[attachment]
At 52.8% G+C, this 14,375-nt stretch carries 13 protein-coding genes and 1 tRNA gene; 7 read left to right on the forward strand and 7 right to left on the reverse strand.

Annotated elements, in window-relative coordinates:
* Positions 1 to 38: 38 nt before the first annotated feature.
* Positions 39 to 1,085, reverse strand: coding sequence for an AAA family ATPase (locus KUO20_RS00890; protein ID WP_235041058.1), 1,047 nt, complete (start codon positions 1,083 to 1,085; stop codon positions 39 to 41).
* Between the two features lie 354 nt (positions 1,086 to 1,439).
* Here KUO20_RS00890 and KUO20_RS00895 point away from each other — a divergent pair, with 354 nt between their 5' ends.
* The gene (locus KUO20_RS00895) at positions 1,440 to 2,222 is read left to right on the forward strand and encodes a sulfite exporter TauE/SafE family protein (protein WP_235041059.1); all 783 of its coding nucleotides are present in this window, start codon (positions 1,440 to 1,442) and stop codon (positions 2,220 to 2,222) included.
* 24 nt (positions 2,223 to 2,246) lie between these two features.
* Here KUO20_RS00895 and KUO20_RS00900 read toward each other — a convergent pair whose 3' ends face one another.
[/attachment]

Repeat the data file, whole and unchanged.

At 52.8% G+C, this 14,375-nt stretch carries 13 protein-coding genes and 1 tRNA gene; 7 read left to right on the forward strand and 7 right to left on the reverse strand.

Annotated elements, in window-relative coordinates:
* Positions 1 to 38: 38 nt before the first annotated feature.
* Positions 39 to 1,085, reverse strand: coding sequence for an AAA family ATPase (locus KUO20_RS00890; protein ID WP_235041058.1), 1,047 nt, complete (start codon positions 1,083 to 1,085; stop codon positions 39 to 41).
* Between the two features lie 354 nt (positions 1,086 to 1,439).
* Here KUO20_RS00890 and KUO20_RS00895 point away from each other — a divergent pair, with 354 nt between their 5' ends.
* The gene (locus KUO20_RS00895) at positions 1,440 to 2,222 is read left to right on the forward strand and encodes a sulfite exporter TauE/SafE family protein (protein WP_235041059.1); all 783 of its coding nucleotides are present in this window, start codon (positions 1,440 to 1,442) and stop codon (positions 2,220 to 2,222) included.
* 24 nt (positions 2,223 to 2,246) lie between these two features.
* Here KUO20_RS00895 and KUO20_RS00900 read toward each other — a convergent pair whose 3' ends face one another.